Dec 12, 2019 - National Geographic Quest
Today was our first day in Panama. As a way to begin our exploration of this leg of our journey, we visited Coiba Island Marine National Park. Coiba was the grand entrance to this diverse and intricate country. The very low tide that welcomed us, gave us the uncommon opportunity to get closer views to the richest and endemic species rich coral reef of Granito de Oro Isle.
The diversity of this rocky shoal treasure goes from the Rock Blenny hoping out of the water to hide from predators to the white-tipped reef shark that frolicked the bottom of the reef as swimmers and snorkelers went by.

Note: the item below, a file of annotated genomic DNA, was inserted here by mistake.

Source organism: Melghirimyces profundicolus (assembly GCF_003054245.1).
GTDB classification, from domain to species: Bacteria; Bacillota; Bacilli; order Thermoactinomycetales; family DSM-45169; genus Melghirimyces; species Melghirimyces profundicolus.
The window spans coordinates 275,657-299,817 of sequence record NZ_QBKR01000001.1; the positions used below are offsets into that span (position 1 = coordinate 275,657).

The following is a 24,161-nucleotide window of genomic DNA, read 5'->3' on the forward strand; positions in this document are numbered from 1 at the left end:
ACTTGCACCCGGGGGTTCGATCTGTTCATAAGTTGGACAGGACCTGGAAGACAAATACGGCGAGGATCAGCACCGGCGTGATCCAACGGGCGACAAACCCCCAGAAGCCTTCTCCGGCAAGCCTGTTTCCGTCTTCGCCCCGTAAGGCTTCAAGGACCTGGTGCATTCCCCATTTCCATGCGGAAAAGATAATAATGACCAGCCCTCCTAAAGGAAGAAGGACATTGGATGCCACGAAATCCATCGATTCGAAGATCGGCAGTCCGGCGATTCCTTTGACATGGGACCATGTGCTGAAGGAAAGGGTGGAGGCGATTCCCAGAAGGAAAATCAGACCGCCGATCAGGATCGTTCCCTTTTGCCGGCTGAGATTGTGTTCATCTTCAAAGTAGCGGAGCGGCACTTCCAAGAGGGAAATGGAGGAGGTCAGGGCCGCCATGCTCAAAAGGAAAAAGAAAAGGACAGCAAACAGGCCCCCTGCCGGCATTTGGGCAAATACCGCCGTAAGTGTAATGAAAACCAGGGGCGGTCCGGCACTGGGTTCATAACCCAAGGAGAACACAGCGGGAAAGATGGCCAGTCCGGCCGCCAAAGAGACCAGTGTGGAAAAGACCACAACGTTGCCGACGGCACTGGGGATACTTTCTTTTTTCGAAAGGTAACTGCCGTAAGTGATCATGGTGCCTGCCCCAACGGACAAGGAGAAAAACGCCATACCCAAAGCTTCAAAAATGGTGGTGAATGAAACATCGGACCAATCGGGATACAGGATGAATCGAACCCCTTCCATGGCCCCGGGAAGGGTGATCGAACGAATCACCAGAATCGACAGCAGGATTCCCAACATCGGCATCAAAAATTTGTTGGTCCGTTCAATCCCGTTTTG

Once a penal colony, the prisoners at Coiba grew their own food and care for their own cattle. This farming severely damaged some of the fragile coastal ecosystems of this, the largest island of the coast of Central America. The island use switched to a marine based tourism destination in 2004 thanks to the designation given by UNESCO as a World Heritage Site. However, even before that, Lindblad Expeditions was visiting the Island since the early stages of its transformation.
Once the kayaks and paddleboards were empty, we packed the equipment and began our longest navigation towards the most renowned attraction in Panama. Our way to the Panama Canal was enhance by the presence of pantropical spotted dolphins, bonito jacks feeding near the surface of the water, dozens of Galapagos shearwaters, laughing gulls, black terns and brown boobies.
Will navigate all night to be on time with our old-time friend, the Panama Canal.
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